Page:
Exodus 21:6

6 then his master is to bring him before God and to a door or doorpost and pierce his ear with an awl, a sign that he is a slave for life.

Exodus 21:6 Meaning and Commentary

Exodus 21:6

Then his master shall bring him unto the judges
To Elohim, to God, to the judgment seat of God, according to the Septuagint; to some person or persons to inquire of God what is to be done in such a case; but this seems needless, since it is here declared: no doubt civil magistrates or judges are meant by Elohim, or the gods, as in ( Psalms 82:1 Psalms 82:6 ) , and so Jarchi interprets it of the house of judgment, or sanhedrim, the court that had convicted the servant of theft, and had sold him to him, it was proper he should acquaint them with it, have their opinion about it; and especially it was proper to have him to them, that he might before them, even in open court, declare his willingness to abide in his master's service; and from whom, as the Targum of Jonathan, he was to receive power and authority to retain him in his service:

he shall also bring him to the door, or to the doorpost;
either of the gate of the city, where the judges were sitting, before whom what follows was to be done, as Aben Ezra suggests; or rather the door of his master, or any other man's, as Maimonides F12:

and his master shall bore his ear through with an awl;
or with a needle, as the Targum of Jonathan, which also says it was the right ear; and so Jarchi; and the upper part of it, as says Maimonides, who likewise observes, that that with which it is bored must be of metal; and moreover, that it is the master himself that must do it, and not his son, nor his messenger, nor a messenger of the sanhedrim F13: the ear is an hieroglyphic of obedience, and the boring of it through to the doorpost denotes the strict and close obedience of such a servant to his master, and how he is, and ought to be, addicted to his service, and be constantly employed in it, and never stir from it, nor so much as go over the threshold of his master's house. This custom of boring a servant's ear continued in Syria till the times of Juvenal, as appears by some lines of his: F14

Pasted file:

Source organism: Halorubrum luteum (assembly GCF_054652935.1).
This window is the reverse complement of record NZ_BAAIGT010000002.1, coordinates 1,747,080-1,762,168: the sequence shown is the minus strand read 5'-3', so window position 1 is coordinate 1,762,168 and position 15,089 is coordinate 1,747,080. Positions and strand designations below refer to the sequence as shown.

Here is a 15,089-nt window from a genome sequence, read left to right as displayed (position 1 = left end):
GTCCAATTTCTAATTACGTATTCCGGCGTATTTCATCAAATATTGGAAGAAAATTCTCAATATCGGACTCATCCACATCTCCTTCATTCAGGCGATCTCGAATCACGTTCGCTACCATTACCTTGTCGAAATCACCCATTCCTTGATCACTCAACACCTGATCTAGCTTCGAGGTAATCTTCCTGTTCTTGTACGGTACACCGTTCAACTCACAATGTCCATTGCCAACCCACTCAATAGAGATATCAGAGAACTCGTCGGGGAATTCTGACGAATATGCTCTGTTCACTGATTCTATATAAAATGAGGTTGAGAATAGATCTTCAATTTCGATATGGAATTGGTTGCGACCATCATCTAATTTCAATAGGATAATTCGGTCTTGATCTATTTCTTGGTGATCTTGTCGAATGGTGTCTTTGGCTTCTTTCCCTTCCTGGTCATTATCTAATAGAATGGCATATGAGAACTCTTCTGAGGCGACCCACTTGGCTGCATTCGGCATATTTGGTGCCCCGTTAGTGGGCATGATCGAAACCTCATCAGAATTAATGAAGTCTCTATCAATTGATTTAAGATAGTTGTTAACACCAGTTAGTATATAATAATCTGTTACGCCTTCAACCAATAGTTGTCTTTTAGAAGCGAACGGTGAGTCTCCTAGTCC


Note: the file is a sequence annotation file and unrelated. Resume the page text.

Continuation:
and he shall serve him for ever;
as long as he lives F15; however, until the year of jubilee, as the Targum of Jonathan, and so Jarchi; if there was one before his death, for nothing else could free him; denoting freedom by Christ in his acceptable year, and day of salvation.


F12 Hilchot Abadim, c. 3. sect. 9.
F13 Ibid.
F14 "----Molles quod in aure fenestrae Arguerint, licet ipse negem?" Satyr. 1.
F15 "Serviet in aeternum, qui parvo nesciet uti". Horat.

Exodus 21:6 In-Context

4 If the master gives him a wife and she gave him sons and daughters, the wife and children stay with the master and he leaves by himself.
5 But suppose the slave should say, 'I love my master and my wife and children - I don't want my freedom,'
6 then his master is to bring him before God and to a door or doorpost and pierce his ear with an awl, a sign that he is a slave for life.
7 "When a man sells his daughter to be a handmaid, she doesn't go free after six years like the men.
8 If she doesn't please her master, her family must buy her back; her master doesn't have the right to sell her to foreigners since he broke his word to her.
Published by permission. Originally published by NavPress in English as THE MESSAGE: The Bible in Contemporary Language copyright 2002 by Eugene Peterson. All rights reserved.